Dana-Farber AI-model predicts primary source of cancer using gene sequencing data

Researchers at Dana-Farber Cancer Institute have created an AI-based tool that uses tumor gene sequencing data to predict the primary source of a patient’s cancer. The study, published in in Nature Medicine, suggests that this predictive tool, called OncoNPC, could help guide treatment of cancer and improve outcomes in difficult to diagnose cases.

The primary source of cancer is traditionally diagnosed by a standardized diagnostic work-up, including radiology and pathology assessments based on slides of cells taken from a tumor biopsy. In 3-5% of cancer cases, the original source of the tumor cannot be determined.

In these cases, patients are diagnosed with cancers of unknown primary (CUP) and have few treatment options because most treatments are approved for a specific type of cancer.

“This patient group has dismal outcomes,” says Dana-Farber researcher and senior author Alexander Gusev, PhD.

The team found that the AI model’s predictions could have value for these patients. A retrospective analysis suggested that this additional piece of diagnostic information about the primary source of the tumor could help doctors select treatments that improve survival.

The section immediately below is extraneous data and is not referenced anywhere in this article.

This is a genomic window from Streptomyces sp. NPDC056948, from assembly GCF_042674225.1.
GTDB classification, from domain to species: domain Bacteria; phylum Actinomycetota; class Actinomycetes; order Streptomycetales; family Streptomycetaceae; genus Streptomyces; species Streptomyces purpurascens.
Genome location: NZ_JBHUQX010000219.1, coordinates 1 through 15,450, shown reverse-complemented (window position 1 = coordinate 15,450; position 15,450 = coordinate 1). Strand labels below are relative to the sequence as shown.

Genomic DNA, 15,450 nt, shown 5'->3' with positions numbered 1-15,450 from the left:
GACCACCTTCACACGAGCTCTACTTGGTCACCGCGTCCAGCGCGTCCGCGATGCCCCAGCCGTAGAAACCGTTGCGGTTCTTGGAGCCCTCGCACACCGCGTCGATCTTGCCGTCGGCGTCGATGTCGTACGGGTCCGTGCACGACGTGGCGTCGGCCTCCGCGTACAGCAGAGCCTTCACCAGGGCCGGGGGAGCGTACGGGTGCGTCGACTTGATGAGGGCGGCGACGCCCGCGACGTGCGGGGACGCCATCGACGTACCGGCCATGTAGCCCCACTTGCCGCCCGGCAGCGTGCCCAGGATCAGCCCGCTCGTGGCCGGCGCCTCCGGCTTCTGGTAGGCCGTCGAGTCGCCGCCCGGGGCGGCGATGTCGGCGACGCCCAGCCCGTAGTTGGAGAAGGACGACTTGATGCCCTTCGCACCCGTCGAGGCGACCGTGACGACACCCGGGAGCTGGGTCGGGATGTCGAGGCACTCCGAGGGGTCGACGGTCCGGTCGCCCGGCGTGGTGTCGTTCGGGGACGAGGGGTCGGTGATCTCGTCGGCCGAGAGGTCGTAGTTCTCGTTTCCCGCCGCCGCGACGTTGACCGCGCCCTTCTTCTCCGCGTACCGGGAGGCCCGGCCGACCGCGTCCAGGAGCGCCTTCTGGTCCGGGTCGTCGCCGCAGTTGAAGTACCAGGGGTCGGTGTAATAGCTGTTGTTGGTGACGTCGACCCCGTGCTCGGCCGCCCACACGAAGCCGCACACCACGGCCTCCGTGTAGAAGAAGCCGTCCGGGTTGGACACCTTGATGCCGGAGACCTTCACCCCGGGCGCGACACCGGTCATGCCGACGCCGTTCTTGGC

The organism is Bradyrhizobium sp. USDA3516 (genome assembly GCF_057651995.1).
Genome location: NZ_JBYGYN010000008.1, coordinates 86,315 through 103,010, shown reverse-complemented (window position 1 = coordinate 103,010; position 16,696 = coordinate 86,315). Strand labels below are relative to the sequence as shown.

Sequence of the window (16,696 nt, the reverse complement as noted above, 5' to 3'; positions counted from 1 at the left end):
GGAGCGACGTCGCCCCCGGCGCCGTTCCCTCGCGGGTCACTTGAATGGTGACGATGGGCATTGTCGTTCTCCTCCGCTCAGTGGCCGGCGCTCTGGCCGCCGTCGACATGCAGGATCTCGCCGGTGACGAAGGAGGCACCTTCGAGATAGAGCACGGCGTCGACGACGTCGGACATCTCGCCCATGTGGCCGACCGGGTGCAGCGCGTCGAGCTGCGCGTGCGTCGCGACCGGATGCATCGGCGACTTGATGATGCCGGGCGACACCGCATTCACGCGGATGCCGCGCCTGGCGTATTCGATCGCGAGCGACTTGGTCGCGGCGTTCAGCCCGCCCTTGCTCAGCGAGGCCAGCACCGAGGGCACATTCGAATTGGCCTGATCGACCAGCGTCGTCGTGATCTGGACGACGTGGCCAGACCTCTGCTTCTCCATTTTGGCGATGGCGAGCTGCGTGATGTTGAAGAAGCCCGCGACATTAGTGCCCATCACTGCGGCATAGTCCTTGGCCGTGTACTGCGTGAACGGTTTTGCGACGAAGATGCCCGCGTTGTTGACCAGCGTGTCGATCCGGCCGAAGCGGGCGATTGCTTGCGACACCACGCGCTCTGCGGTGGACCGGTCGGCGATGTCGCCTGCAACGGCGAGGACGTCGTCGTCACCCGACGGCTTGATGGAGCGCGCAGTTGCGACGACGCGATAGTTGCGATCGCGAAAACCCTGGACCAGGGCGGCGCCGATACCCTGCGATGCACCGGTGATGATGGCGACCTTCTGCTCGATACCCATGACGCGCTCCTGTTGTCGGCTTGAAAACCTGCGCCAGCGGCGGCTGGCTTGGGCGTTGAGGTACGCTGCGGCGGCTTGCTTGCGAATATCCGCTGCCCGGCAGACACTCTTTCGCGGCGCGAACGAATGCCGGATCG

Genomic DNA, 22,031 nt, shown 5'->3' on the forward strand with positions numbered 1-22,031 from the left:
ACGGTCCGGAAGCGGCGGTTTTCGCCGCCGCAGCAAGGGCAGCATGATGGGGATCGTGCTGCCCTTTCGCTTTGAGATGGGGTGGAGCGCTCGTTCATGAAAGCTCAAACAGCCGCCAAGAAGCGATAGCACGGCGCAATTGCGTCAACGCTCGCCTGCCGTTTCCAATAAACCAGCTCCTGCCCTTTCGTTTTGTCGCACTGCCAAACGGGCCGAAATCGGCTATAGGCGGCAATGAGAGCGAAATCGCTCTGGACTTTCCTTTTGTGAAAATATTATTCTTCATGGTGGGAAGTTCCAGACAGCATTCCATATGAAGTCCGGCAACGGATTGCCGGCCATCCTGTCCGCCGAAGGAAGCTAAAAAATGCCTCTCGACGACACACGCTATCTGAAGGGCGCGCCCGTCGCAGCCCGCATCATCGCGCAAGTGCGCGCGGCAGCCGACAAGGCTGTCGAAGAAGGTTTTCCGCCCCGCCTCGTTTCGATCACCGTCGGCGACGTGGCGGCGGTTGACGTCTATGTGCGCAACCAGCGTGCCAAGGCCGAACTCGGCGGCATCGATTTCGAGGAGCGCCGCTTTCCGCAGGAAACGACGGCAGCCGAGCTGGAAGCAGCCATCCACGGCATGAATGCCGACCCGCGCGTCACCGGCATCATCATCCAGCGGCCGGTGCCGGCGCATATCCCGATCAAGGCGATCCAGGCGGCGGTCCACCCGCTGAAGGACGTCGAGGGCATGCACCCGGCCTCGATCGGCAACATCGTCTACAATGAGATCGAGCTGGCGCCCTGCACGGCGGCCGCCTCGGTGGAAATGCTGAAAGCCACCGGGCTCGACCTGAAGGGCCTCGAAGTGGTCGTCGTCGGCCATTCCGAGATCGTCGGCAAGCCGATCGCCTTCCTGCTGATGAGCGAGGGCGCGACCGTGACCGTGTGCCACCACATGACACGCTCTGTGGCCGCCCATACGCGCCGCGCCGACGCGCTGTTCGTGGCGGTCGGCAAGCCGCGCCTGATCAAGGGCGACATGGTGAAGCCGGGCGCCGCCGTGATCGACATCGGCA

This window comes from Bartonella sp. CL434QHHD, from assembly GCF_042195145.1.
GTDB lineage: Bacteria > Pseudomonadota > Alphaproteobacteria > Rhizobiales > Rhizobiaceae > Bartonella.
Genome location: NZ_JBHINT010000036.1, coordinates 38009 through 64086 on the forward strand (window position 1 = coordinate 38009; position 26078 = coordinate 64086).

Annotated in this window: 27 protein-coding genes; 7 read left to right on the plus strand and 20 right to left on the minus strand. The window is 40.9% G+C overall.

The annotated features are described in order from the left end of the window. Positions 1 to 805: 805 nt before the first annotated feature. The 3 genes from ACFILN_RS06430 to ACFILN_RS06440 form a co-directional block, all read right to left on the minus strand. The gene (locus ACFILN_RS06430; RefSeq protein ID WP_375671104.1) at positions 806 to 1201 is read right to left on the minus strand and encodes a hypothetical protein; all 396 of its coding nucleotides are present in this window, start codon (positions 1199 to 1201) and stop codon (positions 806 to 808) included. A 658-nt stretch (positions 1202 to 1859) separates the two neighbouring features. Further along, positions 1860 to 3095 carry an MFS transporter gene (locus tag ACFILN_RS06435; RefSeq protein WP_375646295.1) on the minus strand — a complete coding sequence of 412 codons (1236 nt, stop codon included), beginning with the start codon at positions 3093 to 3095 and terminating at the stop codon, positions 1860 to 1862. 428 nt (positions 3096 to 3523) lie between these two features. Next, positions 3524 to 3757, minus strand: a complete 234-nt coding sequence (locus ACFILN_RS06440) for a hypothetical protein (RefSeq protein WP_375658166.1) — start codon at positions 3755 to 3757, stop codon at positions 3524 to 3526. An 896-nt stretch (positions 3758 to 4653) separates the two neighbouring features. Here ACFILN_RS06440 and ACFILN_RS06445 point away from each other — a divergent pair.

“We see the OncoNPC prediction as a nudge, a way to provide a possible explanation for the cancer that helps point to appropriate treatment, including precision medicine,” says Gusev.

To build the model, the researchers trained and validated a machine learning classifier using the medical records of 36,445 patients with known primary tumors from three major cancer centers, including Dana-Farber. The records contained tumor genetic sequencing data and clinical information for each patient.

Gusev and first author Intae Moon, a graduate student at Massachusetts Institute of Technology and researcher in Gusev’s lab, chose to use a machine learning model that is interpretable, meaning that the reasoning behind the model’s prediction is more transparent than other forms of AI.

“We thought that this transparency would help clinicians trust the model,” says Moon. “It also could be clinically and biologically useful to see what genetic factors contributed to the model’s prediction, especially considering the enigmatic nature of CUP tumors.”

Overview of model development and analysis workflow

Fig. 1

a, OncoNPC, an XGBoost-based classifier, was trained and evaluated using 36,465 cancer with known primary (CKP) tumor samples across 22 cancer types collected from three different cancer centers. b, OncoNPC performance was evaluated on the held-out tumor samples (n = 7,289). c, OncoNPC was applied to 971 CUP tumor samples at a single institution to predict primary cancer types. dg, OncoNPC-predicted CUP subgroups were then investigated for association with elevated germline risk (d), actionable molecular alterations (e), overall survival (f) and prognostic somatic features (g). h, A subset of CUP patients with detailed treatment data was evaluated for treatment-specific outcomes.